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» Cinematour Forum   » Cinema Yak   » projection systems

   
Author Topic: projection systems
Roger Katz
Member

Posts: 339
From: Thomaston, CT
Registered: Feb 2003


 - posted February 13, 2003 07:48 PM      Profile for Roger Katz   Email Roger Katz         Edit/Delete Post 
I photographed two cinemas today including the projection booths. Both had a platter system for their films. I have read that there is another kind of system besides a platter for moving a film along, but all 3 active projection booths I have been in have platters. My question is, what else is there besides a platter?

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Paul Linfesty
Member

Posts: 64
From: Bakersfield, CA
Registered: Feb 2003


 - posted February 13, 2003 07:57 PM      Profile for Paul Linfesty   Email Paul Linfesty         Edit/Delete Post 
There are towers (giant reels that hold around 2.25 hours) and are usually mounted vertically behind the projector. And of course there's the old change-over system, utilizing two or more projectors.

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Roger Katz
Member

Posts: 339
From: Thomaston, CT
Registered: Feb 2003


 - posted February 13, 2003 09:01 PM      Profile for Roger Katz   Email Roger Katz         Edit/Delete Post 
You'll have to forgive me for asking basic questions, but I do not work in the cinema business.

How does a changeover between two projectors work? At a second-run cinema near me I think they do this and they can never seem to get it to work right and the movie ends up conking out for anywhere from 5 seconds on a good day to 20 minutes on a bad one.

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Scott Norwood
New Member

Posts: 40
From: Boston, MA
Registered: Feb 2003


 - posted February 13, 2003 10:08 PM      Profile for Scott Norwood   Author's Homepage   Email Scott Norwood         Edit/Delete Post 
Don't overlook endless-loop platters, loop cabinets, and a bizarro contraption called a Xetron Loop-matic. None of these is really appropriate for a typical commercial theatre, though.

Changeover systems can be either manual (common) or automated (rare). I've only dealt with manual changeover setups, personally. It's really trivial to learn how to watch the screen for the cue marks at the end of each reel and operate the motor and changeover switches.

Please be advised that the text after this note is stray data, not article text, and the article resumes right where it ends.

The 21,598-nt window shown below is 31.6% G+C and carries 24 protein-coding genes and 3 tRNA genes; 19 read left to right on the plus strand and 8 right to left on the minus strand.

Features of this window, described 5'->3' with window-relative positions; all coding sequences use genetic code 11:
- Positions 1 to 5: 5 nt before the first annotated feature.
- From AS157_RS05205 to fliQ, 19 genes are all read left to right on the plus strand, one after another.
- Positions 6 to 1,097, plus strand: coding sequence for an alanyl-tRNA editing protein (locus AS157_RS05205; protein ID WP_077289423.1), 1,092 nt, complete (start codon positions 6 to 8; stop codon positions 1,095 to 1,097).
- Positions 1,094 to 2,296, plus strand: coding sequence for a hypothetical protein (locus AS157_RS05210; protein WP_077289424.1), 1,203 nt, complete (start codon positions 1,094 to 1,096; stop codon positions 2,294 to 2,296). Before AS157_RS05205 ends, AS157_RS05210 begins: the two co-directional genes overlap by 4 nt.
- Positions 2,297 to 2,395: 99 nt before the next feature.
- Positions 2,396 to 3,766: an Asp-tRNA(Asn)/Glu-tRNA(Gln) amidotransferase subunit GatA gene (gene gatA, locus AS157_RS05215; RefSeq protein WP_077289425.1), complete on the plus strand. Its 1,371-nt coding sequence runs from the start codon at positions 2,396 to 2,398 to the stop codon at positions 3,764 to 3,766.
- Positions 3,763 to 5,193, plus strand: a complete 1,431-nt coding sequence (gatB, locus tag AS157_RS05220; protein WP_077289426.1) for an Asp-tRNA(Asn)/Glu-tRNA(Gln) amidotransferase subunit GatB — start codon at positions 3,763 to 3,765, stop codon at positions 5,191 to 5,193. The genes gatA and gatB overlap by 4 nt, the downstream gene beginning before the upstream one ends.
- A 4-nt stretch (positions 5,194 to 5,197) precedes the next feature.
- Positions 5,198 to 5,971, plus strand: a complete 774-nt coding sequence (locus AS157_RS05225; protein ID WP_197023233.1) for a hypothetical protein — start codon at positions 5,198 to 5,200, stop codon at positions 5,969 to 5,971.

My feeling is that single-screen theatres should have changeover systems (or, better yet, two machines with a platter) for flexibility and redundancy, and multiplexes should use platters (with possible exceptions for small [2-3 screens] plexes where automated changeovers with 6000' reels might make sense).

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Paul Linfesty
Member

Posts: 64
From: Bakersfield, CA
Registered: Feb 2003


 - posted February 13, 2003 10:12 PM      Profile for Paul Linfesty   Email Paul Linfesty         Edit/Delete Post 
Projector B is loaded with the leader countdown set up at 10. When the first changeover cue on the reel shown by projector A (upper right hand corner of frame), projector B is started. When the second changeover cue (cigarette burns if you believe FIGHT CLUB [Big Grin] ) appears, the switchover button is hit on the control panel that synchronizes both projectors. This causes the dowser to open on projector B at the same time the dowswer closes on projector A. At the same time the sound output from Projector A is switched to the sound output of projector B.

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Adam Martin
Administrator

Posts: 1090
From: Dallas, TX
Registered: Feb 2003


 - posted February 14, 2003 03:50 AM      Profile for Adam Martin   Author's Homepage   Email Adam Martin         Edit/Delete Post 
In Daryl's photo below, you can see a changeover setup using 6000-foot reels. The near projector is about to run out of film, so it's the "outgoing" projector. The far projector has the second half of the movie on it, so it's the "incoming" projector.

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Since this really isn't about a specific theater, I suppose I should move this to Cinema Yak. Time to find out if this moderator control panel thing works ...

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Daryl C. W. O'Shea
Administrator

Posts: 181
From: Midland, Ontario, Canada
Registered: Feb 2003


 - posted February 14, 2003 04:58 AM      Profile for Daryl C. W. O'Shea   Email Daryl C. W. O'Shea         Edit/Delete Post 
First off, this isn't my messy booth. I only run here one night a summer so the owner can take his wife out for their anniversary.
You can tell it's a drive-in booth by the upward projection angle.

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Top Left: 'Zipper' changeover douser solenoid, with backup manual pull rod.